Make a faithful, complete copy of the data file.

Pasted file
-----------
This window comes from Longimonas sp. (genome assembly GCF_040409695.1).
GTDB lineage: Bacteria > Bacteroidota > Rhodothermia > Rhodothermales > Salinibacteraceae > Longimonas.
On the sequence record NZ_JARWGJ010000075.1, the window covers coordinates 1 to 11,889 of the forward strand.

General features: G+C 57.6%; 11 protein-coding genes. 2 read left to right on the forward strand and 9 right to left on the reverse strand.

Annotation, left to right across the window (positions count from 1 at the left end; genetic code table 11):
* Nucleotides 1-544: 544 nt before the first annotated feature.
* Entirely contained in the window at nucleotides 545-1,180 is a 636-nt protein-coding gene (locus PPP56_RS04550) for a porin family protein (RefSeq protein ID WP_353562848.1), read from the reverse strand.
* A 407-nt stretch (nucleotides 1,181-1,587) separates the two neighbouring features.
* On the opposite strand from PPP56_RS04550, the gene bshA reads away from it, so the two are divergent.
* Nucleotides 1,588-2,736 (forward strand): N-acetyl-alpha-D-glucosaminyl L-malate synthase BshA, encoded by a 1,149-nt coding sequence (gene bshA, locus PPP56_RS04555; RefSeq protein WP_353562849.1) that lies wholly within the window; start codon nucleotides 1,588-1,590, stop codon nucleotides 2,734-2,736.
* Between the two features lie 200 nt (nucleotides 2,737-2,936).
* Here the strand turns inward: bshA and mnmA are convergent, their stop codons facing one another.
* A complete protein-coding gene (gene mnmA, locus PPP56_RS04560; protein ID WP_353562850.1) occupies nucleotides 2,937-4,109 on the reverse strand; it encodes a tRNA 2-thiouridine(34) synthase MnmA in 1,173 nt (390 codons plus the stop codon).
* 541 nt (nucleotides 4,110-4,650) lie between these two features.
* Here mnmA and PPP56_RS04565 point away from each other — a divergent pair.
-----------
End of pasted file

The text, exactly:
This window comes from Longimonas sp. (genome assembly GCF_040409695.1).
GTDB lineage: Bacteria > Bacteroidota > Rhodothermia > Rhodothermales > Salinibacteraceae > Longimonas.
On the sequence record NZ_JARWGJ010000075.1, the window covers coordinates 1 to 11,889 of the forward strand.

General features: G+C 57.6%; 11 protein-coding genes. 2 read left to right on the forward strand and 9 right to left on the reverse strand.

Annotation, left to right across the window (positions count from 1 at the left end; genetic code table 11):
* Nucleotides 1-544: 544 nt before the first annotated feature.
* Entirely contained in the window at nucleotides 545-1,180 is a 636-nt protein-coding gene (locus PPP56_RS04550) for a porin family protein (RefSeq protein ID WP_353562848.1), read from the reverse strand.
* A 407-nt stretch (nucleotides 1,181-1,587) separates the two neighbouring features.
* On the opposite strand from PPP56_RS04550, the gene bshA reads away from it, so the two are divergent.
* Nucleotides 1,588-2,736 (forward strand): N-acetyl-alpha-D-glucosaminyl L-malate synthase BshA, encoded by a 1,149-nt coding sequence (gene bshA, locus PPP56_RS04555; RefSeq protein WP_353562849.1) that lies wholly within the window; start codon nucleotides 1,588-1,590, stop codon nucleotides 2,734-2,736.
* Between the two features lie 200 nt (nucleotides 2,737-2,936).
* Here the strand turns inward: bshA and mnmA are convergent, their stop codons facing one another.
* A complete protein-coding gene (gene mnmA, locus PPP56_RS04560; protein ID WP_353562850.1) occupies nucleotides 2,937-4,109 on the reverse strand; it encodes a tRNA 2-thiouridine(34) synthase MnmA in 1,173 nt (390 codons plus the stop codon).
* 541 nt (nucleotides 4,110-4,650) lie between these two features.
* Here mnmA and PPP56_RS04565 point away from each other — a divergent pair.